The Dundee Drugs Commission could be reconvened to review progress on the implementation of its recommendations.
And city partners are optimistic that funding will soon be received to test ways to integrate substance misuse and mental health services and improve 24-hour crisis care.
Dundee City Council’s policy & resources committee will consider a report on the Dundee Alcohol and Drug Partnership (ADP) – Action Plan for Change at its next meeting on Monday February 22.
The Dundee Partnership - made up of representatives from key local public agencies, academic institutions and representatives of the business, voluntary and community sector - published the action plan in 2019 following the report of the commission.
The committee will hear that although progress with implementation was impacted by coronavirus restrictions, a number of new innovative, immediate and flexible responses to emerging issues were developed. Details are given on how “some significant progress has been made despite the additional challenges” of the pandemic and lockdown.
- Work of the Non-Fatal Overdose (NFOD) Rapid Response continuing and strengthened by additional assertive outreach staff
- Establishment of the Dundee Take home Naloxone Project has been completed and naloxone is widely available in the city
- Although the progress made with the Integrated Substance Misuse Service (ISMS) Direct Access clinics had to be postponed due to lockdown restrictions, a fast appointment system has been put in place to ensure high priority cases can access treatment without delay
- Funding has been secured to progress the development of a test of change of a shared-care model including Primary Care and ISMS. Work has begun within the Lochee GP surgery
- Additional funding has been provided to the SafeZone Bus to provide out of hours support in local areas
- Independent advocacy is also being developed with additional funding from the national Drugs Death Task Force
The committee will also hear that a funding application has been made to the Corra Foundation for a project aimed at reducing the number of city deaths by developing an integrated substance use and mental health response.
This would be delivered in communities and include crisis interventions at evenings and weekends.This project would test a level of integration not yet seen in Scotland and learning will be shared across the country.
Councillors are being asked to approve the reconvening of the Dundee Drugs Commission for a three-month period from July as part of a process of amending timescales contained in the action plan.
The commission would review progress made in implementing its recommendations while also considering the impact of, and the lessons learned from, measures taken in response to the pandemic.
It would also agree any new findings emerging from the review and make additional recommendations if required, before preparing a final report for the Dundee ADP and its partners.
Council leader John Alexander, who is also chair of Dundee Partnership said: “The latest set of drug death figures painted a grim picture and we must remember that these deaths are not just statistics. These are humans who have died, leaving behind mourning families and grieving friends.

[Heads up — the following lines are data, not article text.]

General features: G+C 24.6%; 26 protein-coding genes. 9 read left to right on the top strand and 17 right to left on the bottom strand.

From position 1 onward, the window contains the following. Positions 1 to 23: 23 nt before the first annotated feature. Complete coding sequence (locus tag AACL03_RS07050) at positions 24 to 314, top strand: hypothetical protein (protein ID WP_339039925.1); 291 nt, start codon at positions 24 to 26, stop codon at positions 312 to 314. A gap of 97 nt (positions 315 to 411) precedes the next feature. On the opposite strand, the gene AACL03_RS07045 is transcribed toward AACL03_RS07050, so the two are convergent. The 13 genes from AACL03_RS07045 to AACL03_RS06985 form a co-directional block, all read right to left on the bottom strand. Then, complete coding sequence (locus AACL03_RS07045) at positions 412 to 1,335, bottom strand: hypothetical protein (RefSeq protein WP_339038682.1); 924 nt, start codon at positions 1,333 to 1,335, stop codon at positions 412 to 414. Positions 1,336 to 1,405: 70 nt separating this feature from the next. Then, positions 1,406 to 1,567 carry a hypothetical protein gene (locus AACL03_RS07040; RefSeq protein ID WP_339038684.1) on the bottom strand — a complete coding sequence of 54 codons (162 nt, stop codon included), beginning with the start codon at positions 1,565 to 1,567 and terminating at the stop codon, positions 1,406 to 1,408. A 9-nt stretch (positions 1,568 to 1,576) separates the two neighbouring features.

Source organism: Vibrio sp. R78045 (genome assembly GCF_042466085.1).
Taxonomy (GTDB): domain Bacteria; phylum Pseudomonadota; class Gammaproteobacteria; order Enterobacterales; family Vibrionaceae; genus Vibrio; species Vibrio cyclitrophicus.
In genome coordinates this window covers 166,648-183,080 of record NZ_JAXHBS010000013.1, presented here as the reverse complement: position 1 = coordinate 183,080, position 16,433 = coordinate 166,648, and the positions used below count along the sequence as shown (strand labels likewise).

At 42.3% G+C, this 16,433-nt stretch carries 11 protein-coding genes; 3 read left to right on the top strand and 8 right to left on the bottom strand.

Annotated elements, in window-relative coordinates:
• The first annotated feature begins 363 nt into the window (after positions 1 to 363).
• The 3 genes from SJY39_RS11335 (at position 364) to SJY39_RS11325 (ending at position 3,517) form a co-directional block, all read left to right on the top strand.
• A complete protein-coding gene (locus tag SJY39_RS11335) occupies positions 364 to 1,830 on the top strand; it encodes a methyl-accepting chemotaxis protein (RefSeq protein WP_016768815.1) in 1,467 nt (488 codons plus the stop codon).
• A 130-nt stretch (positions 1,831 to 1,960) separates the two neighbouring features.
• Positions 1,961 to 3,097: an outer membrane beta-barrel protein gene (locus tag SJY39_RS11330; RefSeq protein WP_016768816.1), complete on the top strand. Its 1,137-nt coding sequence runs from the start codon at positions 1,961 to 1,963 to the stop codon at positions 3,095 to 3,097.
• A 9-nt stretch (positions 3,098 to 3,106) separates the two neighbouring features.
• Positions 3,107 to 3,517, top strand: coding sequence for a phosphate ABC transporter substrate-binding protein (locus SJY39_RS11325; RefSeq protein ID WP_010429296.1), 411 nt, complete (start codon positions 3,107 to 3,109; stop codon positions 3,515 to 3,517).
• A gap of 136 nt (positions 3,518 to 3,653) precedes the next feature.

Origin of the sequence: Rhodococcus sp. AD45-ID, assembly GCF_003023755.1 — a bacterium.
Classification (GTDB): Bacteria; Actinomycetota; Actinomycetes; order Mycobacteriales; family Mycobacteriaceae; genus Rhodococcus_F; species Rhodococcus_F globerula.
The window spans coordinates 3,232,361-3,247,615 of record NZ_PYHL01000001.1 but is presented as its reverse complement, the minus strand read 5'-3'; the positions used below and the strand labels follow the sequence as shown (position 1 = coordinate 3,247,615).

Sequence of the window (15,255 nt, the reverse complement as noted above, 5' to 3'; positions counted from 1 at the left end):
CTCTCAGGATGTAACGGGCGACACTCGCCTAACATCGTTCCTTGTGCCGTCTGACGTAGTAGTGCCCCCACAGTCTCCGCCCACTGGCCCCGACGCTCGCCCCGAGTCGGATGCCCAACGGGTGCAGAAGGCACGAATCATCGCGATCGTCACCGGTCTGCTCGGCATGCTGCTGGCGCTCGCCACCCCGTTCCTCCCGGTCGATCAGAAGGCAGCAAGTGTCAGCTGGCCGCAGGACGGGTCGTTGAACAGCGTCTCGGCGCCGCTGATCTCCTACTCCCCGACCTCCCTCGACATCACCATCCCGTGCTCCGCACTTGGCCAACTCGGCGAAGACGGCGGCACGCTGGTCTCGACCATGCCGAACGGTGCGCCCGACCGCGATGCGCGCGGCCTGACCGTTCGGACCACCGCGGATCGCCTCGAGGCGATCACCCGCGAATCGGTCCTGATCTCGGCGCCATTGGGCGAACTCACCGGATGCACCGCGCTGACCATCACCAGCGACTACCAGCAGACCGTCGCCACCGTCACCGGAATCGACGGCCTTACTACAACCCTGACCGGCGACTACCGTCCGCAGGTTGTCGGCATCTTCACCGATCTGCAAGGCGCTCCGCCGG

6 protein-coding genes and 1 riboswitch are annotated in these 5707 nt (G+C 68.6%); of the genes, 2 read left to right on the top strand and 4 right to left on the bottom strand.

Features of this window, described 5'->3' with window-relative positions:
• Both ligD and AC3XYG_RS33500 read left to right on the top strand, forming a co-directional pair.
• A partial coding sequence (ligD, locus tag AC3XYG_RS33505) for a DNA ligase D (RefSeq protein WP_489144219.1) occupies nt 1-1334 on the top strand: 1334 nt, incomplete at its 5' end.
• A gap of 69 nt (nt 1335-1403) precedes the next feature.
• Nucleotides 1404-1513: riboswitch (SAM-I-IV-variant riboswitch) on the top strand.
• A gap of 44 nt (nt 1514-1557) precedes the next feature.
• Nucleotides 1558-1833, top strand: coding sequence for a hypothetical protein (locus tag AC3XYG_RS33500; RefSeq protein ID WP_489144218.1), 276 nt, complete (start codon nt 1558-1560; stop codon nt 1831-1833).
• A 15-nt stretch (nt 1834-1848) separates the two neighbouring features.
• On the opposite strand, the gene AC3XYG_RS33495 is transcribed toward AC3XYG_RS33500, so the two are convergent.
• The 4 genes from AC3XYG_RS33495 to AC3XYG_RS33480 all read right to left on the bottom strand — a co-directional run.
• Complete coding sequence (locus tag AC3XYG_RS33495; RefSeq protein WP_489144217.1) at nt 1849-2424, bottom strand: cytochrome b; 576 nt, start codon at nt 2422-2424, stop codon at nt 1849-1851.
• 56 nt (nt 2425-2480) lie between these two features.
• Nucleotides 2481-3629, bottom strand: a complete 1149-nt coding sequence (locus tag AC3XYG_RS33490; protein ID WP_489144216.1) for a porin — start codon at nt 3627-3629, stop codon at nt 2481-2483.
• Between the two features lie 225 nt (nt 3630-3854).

“The ADP and the partnership have achieved a significant amount since the commission delivered its report and I am pleased to see how much innovation and imagination have been applied to service delivery in the face of a global health emergency.
“But we cannot be complacent, and we must be realistic about the timescales that have been set to monitor progress.
“That is why we are setting out changes to the plan, and asking the commission to look in detail at how its recommendations have been implemented so far.
“The development of a combined mental health and substance issues crisis service will be truly groundbreaking. This committee will also consider the Tayside Mental Health and Wellbeing Strategy and our approach demonstrates the strength of partnerships to bring about change.
“I would like to restate that recovery is an important component of this action plan and I am hopeful that we will be calling Dundee a City of Recovery in the future.”
Simon Little, independent chair of the ADP, said: “Although the Covid pandemic has held progress back in some areas, it has also brought us closer together in others. Throughout there has been a clear focus on reaching out to and engaging those at high risk of overdose and drug death.
“If our bid to the CORRA foundation is successful we will take a major step forward in re-shaping our Whole System of Care; services will be better integrated, reach further into communities and be more responsive at times of crisis.”
Dundee draws skilled workers from a 60-minute catchment population of 640,000 and has a local population of over 140,000. The availability of a large pool of highly skilled labour is a key feature in the Dundee economy. Flexibility in the labour force is currently more prevalent in Dundee than in Scotland as a whole. All forms of labour market flexibility - part-time, temporary employment, self-employment and shift work - are widely operational within the city. Labour force stability in the city is excellent, enabling companies to plan with confidence. Labour turnover levels are less than 5% and absenteeism averages 2%.